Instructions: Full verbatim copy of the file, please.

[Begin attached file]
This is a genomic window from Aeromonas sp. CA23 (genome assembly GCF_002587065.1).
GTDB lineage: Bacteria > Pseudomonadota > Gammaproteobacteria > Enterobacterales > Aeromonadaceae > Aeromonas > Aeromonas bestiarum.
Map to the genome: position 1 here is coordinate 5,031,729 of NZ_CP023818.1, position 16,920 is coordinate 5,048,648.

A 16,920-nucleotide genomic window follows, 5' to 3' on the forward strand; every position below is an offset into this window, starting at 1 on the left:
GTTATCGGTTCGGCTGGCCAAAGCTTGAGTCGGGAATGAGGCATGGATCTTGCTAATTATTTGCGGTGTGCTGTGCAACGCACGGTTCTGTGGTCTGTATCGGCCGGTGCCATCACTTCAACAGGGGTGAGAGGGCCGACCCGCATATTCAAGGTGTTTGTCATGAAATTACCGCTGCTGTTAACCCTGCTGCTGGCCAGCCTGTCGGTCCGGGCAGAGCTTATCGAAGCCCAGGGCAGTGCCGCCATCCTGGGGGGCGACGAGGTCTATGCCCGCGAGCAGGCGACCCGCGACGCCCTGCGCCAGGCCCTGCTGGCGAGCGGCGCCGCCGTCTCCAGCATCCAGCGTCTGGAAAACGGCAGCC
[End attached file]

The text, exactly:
This is a genomic window from Aeromonas sp. CA23 (genome assembly GCF_002587065.1).
GTDB lineage: Bacteria > Pseudomonadota > Gammaproteobacteria > Enterobacterales > Aeromonadaceae > Aeromonas > Aeromonas bestiarum.
Map to the genome: position 1 here is coordinate 5,031,729 of NZ_CP023818.1, position 16,920 is coordinate 5,048,648.

A 16,920-nucleotide genomic window follows, 5' to 3' on the forward strand; every position below is an offset into this window, starting at 1 on the left:
GTTATCGGTTCGGCTGGCCAAAGCTTGAGTCGGGAATGAGGCATGGATCTTGCTAATTATTTGCGGTGTGCTGTGCAACGCACGGTTCTGTGGTCTGTATCGGCCGGTGCCATCACTTCAACAGGGGTGAGAGGGCCGACCCGCATATTCAAGGTGTTTGTCATGAAATTACCGCTGCTGTTAACCCTGCTGCTGGCCAGCCTGTCGGTCCGGGCAGAGCTTATCGAAGCCCAGGGCAGTGCCGCCATCCTGGGGGGCGACGAGGTCTATGCCCGCGAGCAGGCGACCCGCGACGCCCTGCGCCAGGCCCTGCTGGCGAGCGGCGCCGCCGTCTCCAGCATCCAGCGTCTGGAAAACGGCAGCC